The 10th province of Greater Armenia Artsakh (Արցախ), Tsavdeits province, Minor Syunik, included the eastern part of the reservoir of Lake Sevan (Tsavdek or Sodk) before the 4th century.
The lands of Artsakh mainly belonged to the Kur river’s reservoir while its south was a part of the Araks’ (Eraskh) reservoir, except for the eastern and southern regions, which were a part of the Mili field.
The territory of the province was mostly mountainous (with the Artsakh or Karabakh mountain chain and the mountain range of Mravi). It bordered Utik from the north and east, Paytakaran from the south, and Syunik from the west.
According to the ancient Armenian map Ashkharatsuyts, Artsakh had 12 districts – Myus Khaband, Vaykunik, Berdzor or Lachin, Metsirank, Metskuank (Mets Kvenk), Kharchlank (Khardzhlank), Mukhanq, Piank, Patskank (Partskanc), Kusti Parnes, Sisikani Kotak, and Koght.
Artsakh was one of the oldest cultural centers of Armenia. Having joined the Kingdom of Van in the first half of the 8th century BC, the region remained a part of the subsequent Armenian states under the Orontid (Eruandid), Artashesian, and Arshacid dynasties.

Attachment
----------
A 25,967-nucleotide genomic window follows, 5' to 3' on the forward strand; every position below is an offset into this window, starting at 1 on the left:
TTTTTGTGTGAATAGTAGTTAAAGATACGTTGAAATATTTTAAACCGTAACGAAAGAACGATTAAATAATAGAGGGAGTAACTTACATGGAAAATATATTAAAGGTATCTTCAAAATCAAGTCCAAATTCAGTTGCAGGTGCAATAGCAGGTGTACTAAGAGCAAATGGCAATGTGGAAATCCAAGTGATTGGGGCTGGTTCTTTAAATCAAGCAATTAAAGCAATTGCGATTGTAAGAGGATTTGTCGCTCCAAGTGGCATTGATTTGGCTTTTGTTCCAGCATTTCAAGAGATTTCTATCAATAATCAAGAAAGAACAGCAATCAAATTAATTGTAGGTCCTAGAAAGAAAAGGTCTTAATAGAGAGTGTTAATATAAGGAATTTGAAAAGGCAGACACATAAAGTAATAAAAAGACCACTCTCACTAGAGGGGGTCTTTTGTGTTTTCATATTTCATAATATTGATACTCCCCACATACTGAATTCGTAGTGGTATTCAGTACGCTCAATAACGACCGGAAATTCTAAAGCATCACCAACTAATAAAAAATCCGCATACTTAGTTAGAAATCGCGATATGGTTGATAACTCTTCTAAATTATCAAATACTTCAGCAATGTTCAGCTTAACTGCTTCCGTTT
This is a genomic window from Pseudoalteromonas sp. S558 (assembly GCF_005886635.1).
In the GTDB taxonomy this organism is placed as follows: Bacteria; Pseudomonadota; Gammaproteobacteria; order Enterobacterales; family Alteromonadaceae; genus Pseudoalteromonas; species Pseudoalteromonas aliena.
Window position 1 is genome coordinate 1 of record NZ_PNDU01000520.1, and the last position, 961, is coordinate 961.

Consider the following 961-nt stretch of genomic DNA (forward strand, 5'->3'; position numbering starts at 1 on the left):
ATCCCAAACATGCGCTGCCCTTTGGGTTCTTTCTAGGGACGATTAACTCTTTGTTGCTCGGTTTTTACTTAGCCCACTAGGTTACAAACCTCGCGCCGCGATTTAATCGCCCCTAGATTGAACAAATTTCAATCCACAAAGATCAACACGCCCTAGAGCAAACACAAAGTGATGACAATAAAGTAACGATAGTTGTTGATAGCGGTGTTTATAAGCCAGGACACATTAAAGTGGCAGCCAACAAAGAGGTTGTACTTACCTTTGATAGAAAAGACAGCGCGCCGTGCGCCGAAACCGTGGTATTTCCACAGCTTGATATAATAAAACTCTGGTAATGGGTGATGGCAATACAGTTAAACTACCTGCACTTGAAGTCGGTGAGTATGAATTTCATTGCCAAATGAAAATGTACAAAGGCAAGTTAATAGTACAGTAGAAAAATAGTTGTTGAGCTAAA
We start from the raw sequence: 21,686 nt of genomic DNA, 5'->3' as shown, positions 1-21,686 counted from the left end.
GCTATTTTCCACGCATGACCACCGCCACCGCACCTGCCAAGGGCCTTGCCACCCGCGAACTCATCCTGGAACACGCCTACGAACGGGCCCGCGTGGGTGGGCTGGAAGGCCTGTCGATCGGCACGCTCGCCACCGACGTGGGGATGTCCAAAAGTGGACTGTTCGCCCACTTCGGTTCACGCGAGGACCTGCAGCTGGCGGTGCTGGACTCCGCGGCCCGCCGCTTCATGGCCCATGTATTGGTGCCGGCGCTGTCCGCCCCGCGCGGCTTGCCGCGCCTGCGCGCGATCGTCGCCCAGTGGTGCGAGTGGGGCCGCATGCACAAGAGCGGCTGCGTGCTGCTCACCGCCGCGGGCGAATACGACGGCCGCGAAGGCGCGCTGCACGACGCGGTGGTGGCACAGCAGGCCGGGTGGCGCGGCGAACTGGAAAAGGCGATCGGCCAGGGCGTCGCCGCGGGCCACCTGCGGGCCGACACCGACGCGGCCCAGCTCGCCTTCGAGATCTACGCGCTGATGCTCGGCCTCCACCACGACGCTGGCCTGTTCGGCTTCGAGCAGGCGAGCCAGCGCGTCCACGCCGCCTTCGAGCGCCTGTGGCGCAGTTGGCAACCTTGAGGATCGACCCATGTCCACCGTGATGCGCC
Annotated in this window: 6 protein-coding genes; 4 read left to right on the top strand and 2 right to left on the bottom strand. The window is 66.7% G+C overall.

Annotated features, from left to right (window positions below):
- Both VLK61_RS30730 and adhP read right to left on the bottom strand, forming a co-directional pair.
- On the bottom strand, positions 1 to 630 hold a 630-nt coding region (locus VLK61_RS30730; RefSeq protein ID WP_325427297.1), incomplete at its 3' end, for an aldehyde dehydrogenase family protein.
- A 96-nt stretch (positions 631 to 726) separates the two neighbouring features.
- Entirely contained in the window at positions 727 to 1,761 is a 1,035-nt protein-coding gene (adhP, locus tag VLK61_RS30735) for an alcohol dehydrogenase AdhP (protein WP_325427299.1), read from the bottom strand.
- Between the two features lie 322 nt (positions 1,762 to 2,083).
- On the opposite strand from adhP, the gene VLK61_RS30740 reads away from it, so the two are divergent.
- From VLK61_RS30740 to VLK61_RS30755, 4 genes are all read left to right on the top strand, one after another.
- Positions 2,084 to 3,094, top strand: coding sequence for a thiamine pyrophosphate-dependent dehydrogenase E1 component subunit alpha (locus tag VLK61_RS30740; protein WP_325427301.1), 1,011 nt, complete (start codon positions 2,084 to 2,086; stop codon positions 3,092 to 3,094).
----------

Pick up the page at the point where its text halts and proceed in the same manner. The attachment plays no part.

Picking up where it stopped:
After the collapse of Greater Armenia in 387, Artsakh was a part of the Eastern Armenian Kingdom until 428. Subsequently, it was a part of the Armenian province.
In 451, in an effort to weaken Armenia, Artsakh and some other regions were withdrawn from the Armenian province and connected to the Caucasian Albania (Աղվանք) by the Persian royal court.
Despite this, Artsakh continued to be Armenian land, representing an important part of Eastern Armenia, the population of which actively participated in its national life and resisted the raids of foreign conquerors under the princely clan of the Aranshaghik (Eranshaghik),
In the 10th century, when the political center of the region was moved to the Khachenaget (Խաչենագետ) valley, the name Artsakh was replaced by Khachen. In the 13th-14th centuries, it was more known under the name Karabakh (Ղարաբաղ). The “Artsakh” toponym was brought back to use in 1988.
by G. Badalyan